It's this sensory focus on Brice that makes Fabulous Fanny a truly unique experience. The inclusion near the end of the show of a few songs from Funny Girl (and tracks on Greenberg's companion CD from Ghostlight, the Broadway-bound musical in which she also plays Fanny) drives home the idea that this is not merely "the best of Brice," but everyone's Brice, Fanny reimagined in a superb transformation as the gal pal we wish we had.
Greenberg as Brice at 54 Below; photo credit: Samantha Mercado-Tudda
Something magical happens when an actor inhabits a historical figure as peerlessly as Kimberly does Fanny -- the undertaking creates a third character who exists between reality and fantasy, a person based not on what we recall from life or movies, but someone who lives fully in the short space built onstage for the hour or so we learn about her. In Fabulous Fanny the discoveries are as surprising as they are touching. I realize, for instance, just how much the indomitable Brice depended on and sacrificed for the influential men that surrounded her: Florenz Ziegfeld, Nick Arnstein, Billy Rose, Irving Berlin. The sequence of Fanny marking time through Arnstein's first marriage and incarceration ("I'd Rather Be Blue Over You Than Be Happy With Somebody Else") is deeply affecting, an accurate portrayal of the mixed emotions involved when the wait for true love runs torturously long.
But it's in performing Brice's signature tune, "My Man," that Greenberg hits her heartfelt crescendo (I espied most of 54 Below's audience tearing up). During this number Fanny's comic mask finally slips, revealing the intense pain she's had to endure despite her talent and energetic attitude. This, Kimberly admits, is her own favorite moment in the show: "It's the eleven o'clock number where everything shifts. It's a more honest Fanny versus the happy-go-lucky Fanny, which is not necessarily who she was."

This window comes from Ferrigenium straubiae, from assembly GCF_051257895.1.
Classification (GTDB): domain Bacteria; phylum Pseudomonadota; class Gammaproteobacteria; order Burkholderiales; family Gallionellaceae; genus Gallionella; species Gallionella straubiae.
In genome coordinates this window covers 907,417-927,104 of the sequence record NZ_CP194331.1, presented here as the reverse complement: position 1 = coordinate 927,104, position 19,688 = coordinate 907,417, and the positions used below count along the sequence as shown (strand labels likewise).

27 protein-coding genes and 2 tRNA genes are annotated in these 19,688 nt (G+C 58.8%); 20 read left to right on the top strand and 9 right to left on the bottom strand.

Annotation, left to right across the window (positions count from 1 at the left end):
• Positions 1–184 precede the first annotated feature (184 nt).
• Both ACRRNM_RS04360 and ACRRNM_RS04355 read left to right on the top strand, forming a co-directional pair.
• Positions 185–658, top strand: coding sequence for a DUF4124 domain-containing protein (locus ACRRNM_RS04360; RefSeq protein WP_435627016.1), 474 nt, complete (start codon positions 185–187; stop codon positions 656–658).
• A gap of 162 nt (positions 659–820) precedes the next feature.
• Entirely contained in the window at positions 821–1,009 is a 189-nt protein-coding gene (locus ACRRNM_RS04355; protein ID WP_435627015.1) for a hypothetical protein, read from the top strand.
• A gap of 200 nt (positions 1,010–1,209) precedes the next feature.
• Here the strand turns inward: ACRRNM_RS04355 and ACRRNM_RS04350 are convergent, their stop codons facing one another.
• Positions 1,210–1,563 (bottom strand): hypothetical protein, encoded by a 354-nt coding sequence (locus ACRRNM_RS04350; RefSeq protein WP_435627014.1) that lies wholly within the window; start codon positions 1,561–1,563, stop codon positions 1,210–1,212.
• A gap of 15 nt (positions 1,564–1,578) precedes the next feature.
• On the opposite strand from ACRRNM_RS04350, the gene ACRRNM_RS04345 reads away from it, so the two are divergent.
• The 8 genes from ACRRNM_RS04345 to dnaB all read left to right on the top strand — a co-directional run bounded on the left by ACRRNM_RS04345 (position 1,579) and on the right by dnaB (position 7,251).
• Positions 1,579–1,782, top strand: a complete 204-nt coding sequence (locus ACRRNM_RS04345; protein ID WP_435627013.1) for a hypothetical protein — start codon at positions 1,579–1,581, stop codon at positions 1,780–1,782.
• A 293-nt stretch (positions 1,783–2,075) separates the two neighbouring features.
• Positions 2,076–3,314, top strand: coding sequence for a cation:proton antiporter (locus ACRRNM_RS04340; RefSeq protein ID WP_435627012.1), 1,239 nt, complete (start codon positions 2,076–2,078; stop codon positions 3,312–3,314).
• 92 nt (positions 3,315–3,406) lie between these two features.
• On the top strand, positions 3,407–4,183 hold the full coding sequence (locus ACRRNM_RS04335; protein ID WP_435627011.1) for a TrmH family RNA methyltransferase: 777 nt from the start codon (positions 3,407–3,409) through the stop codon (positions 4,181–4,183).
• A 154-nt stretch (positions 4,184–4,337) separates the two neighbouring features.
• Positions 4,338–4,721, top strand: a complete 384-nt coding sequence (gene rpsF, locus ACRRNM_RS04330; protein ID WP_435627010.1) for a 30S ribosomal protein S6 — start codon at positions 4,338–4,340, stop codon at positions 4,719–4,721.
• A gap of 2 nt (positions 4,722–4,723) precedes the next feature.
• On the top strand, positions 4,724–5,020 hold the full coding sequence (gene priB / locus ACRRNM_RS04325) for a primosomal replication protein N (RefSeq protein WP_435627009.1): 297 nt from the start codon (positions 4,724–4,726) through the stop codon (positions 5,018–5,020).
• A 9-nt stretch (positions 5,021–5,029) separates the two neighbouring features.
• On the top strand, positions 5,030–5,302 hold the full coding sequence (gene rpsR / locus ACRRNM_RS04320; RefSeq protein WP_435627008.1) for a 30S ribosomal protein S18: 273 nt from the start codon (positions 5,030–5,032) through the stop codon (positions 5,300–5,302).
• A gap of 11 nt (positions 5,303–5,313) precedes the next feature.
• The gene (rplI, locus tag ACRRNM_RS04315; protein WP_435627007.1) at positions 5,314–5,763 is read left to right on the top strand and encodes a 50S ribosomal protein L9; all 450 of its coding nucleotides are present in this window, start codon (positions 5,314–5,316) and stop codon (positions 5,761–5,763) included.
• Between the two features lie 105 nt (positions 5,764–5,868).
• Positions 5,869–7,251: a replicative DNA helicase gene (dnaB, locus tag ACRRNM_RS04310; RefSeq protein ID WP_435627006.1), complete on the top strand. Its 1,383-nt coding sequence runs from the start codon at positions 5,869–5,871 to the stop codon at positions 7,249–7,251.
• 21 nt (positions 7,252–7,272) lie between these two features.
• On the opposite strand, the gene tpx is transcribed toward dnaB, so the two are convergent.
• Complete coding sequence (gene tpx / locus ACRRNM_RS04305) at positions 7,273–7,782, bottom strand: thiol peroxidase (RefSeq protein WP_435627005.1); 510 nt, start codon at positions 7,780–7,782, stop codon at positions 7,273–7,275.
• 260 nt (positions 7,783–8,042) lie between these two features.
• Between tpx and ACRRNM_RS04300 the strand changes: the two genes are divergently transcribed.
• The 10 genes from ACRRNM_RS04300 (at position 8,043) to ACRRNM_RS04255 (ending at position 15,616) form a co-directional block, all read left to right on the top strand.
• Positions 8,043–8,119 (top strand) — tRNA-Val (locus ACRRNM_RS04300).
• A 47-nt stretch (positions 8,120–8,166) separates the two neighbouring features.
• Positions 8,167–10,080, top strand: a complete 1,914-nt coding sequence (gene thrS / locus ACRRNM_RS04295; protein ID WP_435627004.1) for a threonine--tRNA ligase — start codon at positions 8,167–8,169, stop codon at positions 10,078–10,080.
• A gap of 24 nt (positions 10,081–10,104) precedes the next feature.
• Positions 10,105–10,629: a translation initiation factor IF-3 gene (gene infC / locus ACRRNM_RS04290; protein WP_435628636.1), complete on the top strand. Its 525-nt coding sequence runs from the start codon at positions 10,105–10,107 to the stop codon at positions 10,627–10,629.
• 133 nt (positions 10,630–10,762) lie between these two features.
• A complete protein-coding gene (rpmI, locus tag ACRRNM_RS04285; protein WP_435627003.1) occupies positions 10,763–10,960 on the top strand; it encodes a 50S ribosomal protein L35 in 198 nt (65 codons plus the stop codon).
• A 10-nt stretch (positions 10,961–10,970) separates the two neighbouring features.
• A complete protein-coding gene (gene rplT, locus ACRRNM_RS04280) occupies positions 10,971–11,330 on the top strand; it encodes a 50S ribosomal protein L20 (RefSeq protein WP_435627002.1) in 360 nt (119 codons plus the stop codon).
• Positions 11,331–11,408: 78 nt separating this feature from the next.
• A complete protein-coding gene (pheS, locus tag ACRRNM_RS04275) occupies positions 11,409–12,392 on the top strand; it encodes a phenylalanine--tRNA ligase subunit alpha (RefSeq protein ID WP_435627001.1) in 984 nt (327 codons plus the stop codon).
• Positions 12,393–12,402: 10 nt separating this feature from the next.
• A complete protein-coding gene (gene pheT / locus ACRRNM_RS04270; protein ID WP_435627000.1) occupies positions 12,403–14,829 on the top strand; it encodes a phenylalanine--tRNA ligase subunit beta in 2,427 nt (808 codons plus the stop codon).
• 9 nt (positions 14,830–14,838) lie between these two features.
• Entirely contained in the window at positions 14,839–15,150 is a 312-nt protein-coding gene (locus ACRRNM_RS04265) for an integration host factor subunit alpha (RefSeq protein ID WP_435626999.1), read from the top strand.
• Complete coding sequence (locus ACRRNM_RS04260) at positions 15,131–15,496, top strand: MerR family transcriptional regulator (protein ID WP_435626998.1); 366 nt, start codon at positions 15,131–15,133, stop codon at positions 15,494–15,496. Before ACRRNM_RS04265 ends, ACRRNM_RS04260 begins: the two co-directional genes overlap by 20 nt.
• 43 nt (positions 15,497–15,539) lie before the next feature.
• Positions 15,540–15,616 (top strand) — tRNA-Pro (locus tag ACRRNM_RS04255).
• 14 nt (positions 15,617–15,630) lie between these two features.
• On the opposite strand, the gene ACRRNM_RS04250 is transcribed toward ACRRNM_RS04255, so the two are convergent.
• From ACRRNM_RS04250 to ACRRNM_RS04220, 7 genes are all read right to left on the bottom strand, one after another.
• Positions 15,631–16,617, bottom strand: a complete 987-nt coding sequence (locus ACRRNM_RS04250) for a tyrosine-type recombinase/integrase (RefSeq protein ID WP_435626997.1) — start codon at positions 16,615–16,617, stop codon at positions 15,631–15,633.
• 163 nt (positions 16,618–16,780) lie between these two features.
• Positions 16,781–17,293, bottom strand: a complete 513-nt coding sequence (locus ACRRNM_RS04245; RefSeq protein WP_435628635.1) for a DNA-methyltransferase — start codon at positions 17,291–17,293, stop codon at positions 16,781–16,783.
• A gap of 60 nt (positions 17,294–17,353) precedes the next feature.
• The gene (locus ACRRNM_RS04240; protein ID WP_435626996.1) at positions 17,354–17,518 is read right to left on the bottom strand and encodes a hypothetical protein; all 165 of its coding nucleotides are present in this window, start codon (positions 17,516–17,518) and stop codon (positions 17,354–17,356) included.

Beyond this glimpse into a frank, unvarnished Brice, Greenberg's performance also enables her to connect with a deeper part of herself.
The weirdest thing about this show is that it made me realize who I am. I was always really shy, but now I'm not so afraid of things, and I think it's because of playing Fanny in a show where it's just me. Because of her and her chutzpah, I'm a better person.
And as Greenberg continues to move through her various historical women - she'll be portraying playwright Lillian Hellman, socialite Kathleen Kennedy and Marguerite Taylor (daughter of Laurette) in a series of plays from Beautiful Soup Theater this May -- she constantly unearths more treasures inside herself, proof that "knowing thy specialty" is both a professional and personal blessing.
"I always tell people, 'Don't worry about getting pigeonholed in something,'" Kimberly asserts. "As you find your niche, people appreciate more of what you've got to offer and it expands your scope of opportunity."
Of course there's plenty of opportunity still ahead for Kimberly Faye Greenberg thanks to her spirit guide Fanny, with Ghostlight in constant development, Fabulous Fanny set to tour, and her companion album of Brice songs newly released. No matter what other adventures arise (like Greenberg's recent appearance in Bookseller in the Rain, Tim Realbuto's star-studded concert tribute to Maury Yeston), Fanny survives them all.
"One of my friends works with a medium," says Greenberg, when I ask if she's ever tried to contact Brice spiritually. "And one day she said to me, 'I swear you were Fanny in a previous life.' Well, that would make perfect sense. I feel like I was just born to play her. Obviously we need each other."
Glancing around the joyful faces of the audience at 54 Below, I'd say that people who need people, especially when they're both strong, funny, and fabulous women, really are the luckiest people in the world. How very lucky for us.